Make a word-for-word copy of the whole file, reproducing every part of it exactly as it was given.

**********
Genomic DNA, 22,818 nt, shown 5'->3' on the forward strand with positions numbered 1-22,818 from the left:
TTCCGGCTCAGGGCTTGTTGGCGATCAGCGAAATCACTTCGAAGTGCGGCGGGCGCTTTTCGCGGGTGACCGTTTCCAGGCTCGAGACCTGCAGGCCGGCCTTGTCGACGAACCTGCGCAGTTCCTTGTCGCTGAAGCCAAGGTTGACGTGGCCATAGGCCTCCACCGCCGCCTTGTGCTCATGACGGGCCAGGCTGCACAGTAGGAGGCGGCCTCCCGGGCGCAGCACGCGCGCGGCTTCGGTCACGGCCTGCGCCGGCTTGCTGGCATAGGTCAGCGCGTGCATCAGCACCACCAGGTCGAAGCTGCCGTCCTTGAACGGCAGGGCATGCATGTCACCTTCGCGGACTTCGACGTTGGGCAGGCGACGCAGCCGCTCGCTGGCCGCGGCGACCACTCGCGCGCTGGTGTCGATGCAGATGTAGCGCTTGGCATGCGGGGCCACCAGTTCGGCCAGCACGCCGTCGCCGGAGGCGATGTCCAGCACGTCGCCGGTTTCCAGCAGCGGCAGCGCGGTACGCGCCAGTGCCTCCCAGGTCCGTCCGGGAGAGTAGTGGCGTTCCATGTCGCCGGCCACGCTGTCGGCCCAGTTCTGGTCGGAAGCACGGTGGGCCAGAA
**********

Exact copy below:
Genomic DNA, 22,818 nt, shown 5'->3' on the forward strand with positions numbered 1-22,818 from the left:
TTCCGGCTCAGGGCTTGTTGGCGATCAGCGAAATCACTTCGAAGTGCGGCGGGCGCTTTTCGCGGGTGACCGTTTCCAGGCTCGAGACCTGCAGGCCGGCCTTGTCGACGAACCTGCGCAGTTCCTTGTCGCTGAAGCCAAGGTTGACGTGGCCATAGGCCTCCACCGCCGCCTTGTGCTCATGACGGGCCAGGCTGCACAGTAGGAGGCGGCCTCCCGGGCGCAGCACGCGCGCGGCTTCGGTCACGGCCTGCGCCGGCTTGCTGGCATAGGTCAGCGCGTGCATCAGCACCACCAGGTCGAAGCTGCCGTCCTTGAACGGCAGGGCATGCATGTCACCTTCGCGGACTTCGACGTTGGGCAGGCGACGCAGCCGCTCGCTGGCCGCGGCGACCACTCGCGCGCTGGTGTCGATGCAGATGTAGCGCTTGGCATGCGGGGCCACCAGTTCGGCCAGCACGCCGTCGCCGGAGGCGATGTCCAGCACGTCGCCGGTTTCCAGCAGCGGCAGCGCGGTACGCGCCAGTGCCTCCCAGGTCCGTCCGGGAGAGTAGTGGCGTTCCATGTCGCCGGCCACGCTGTCGGCCCAGTTCTGGTCGGAAGCACGGTGGGCCAGAA